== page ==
Leinenweber in 2009 awarded Hyundai $980,141.63 of Chris Johnson Equipment’s gross net profits and permanently barred the vendor from “importing, selling, marketing and/or advertising, and/or purchasing from other than an authorized Hyundai U.S.A. dealer, ‘new,’ ‘brand new,’ ‘unused,’ ‘zero hours,’ or ‘slightly used’ Hyundai heavy construction equipment.”
A material difference “doesn’t have to be a major physical difference,” Schonfeld said. A different ingredient or weight can matter. A difference in packaging can also constitute a material difference, he said.
Recent years have seen courts including “non-physical differences” such as quality control processes or warranties, he said. For example, if an imported part from Europe lacks the quality control of one intended for sale in the U.S., that could be a material difference, according to Schonfeld. Different wiring or software in a part from abroad could count as a material difference, he said.
Schonfeld said a grey market distributor might have an interesting argument against a material-difference Lanham Act claim if the distributor offered a better warranty than the manufacturer. However, this had yet to be tested in court, and grey market vendors subject to litigation typically aren’t the kind of major retailers who could outwarranty an OEM, he said.
(On this point, it is interesting to note the First Circuit Court of Appeals in Societe Des Produits Nestle v. Casa Helvetia also wrote, “Even if an infringer creates a product that rivals or exceeds the quality of the registrant’s product, the wrongful sale of the unauthorized product may still deprive the registrant of his ability to shape the contours of his reputation.”)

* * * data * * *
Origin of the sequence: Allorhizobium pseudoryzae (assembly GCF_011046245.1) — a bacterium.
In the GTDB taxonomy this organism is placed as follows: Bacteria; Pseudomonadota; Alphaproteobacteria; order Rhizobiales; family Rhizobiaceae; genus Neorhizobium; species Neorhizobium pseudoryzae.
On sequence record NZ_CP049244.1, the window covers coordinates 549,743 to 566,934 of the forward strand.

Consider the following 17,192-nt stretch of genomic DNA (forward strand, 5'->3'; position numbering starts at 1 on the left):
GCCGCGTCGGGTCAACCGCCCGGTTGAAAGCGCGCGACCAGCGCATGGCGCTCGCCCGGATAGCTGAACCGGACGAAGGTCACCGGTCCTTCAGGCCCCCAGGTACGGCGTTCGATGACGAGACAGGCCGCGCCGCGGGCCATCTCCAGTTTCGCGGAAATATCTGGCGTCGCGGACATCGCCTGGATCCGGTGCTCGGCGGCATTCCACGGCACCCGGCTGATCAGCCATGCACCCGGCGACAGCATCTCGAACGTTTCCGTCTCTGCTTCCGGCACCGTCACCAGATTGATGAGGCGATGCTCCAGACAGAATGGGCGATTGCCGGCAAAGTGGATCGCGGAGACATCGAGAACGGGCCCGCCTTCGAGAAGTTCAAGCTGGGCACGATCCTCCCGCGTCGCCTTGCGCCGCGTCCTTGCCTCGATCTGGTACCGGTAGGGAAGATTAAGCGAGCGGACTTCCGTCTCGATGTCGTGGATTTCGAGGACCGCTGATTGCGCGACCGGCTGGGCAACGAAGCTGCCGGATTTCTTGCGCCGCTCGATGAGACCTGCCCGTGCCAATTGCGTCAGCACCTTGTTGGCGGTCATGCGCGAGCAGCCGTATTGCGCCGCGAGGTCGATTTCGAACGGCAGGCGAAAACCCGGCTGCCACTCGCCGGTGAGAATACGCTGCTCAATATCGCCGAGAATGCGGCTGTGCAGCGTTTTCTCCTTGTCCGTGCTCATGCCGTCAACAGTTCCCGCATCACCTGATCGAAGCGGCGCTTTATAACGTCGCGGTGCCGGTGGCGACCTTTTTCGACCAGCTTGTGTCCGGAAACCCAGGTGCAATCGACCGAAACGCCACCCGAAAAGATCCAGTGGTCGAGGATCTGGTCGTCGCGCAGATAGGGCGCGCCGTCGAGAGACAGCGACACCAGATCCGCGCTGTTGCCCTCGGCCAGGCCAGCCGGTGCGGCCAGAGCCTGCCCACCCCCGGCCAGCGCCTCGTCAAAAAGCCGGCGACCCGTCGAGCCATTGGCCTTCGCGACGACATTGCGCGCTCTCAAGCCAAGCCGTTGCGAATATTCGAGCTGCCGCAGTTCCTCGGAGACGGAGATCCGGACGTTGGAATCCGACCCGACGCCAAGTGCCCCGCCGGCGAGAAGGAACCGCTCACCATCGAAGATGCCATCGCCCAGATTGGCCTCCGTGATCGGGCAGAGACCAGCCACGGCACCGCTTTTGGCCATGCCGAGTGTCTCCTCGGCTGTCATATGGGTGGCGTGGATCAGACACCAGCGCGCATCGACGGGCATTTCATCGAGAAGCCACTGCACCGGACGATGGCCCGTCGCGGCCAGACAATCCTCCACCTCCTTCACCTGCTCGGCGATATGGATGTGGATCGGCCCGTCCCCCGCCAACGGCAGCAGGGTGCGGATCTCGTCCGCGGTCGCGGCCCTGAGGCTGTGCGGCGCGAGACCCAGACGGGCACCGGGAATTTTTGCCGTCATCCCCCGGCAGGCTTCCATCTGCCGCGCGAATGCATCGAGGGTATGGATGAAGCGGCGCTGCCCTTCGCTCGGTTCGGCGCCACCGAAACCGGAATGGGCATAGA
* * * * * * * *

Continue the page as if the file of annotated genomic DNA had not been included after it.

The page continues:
“Any deception in the description” can be grounds for trademark claims, Schonfeld said. An “even slightly used” product sold as new could be materially different enough to challenge, he said.
Some domestic dealerships will also sell parts outside of the authorized OEM-dealership-repairer supply chain. Schonfeld said a product doesn’t need to be imported to be eligible for Lanham Act litigation. (He also said OEMs could bar unauthorized wholesale sales under dealer contracts if they wished, and if an automaker doubted this, “you can send that OEM to me.”)
He pointed to Beltronics v. Midwest Inventory Distribution et al. In 2007, the Tenth Circuit Court of Appeals in ruling for Beltronics defined “gray market” as foreign goods imported to the U.S. but applied the Lantham Act policy to what were domestic goods (radar detectors) allegedly bought from distributors and sold on eBay as new without Beltronics’ consent.
“The rationale in gray goods cases applies with equal force in this context,” the court wrote. “Thus, we agree with the Third and Eleventh Circuits that the rule ‘is not limited to gray goods cases.'”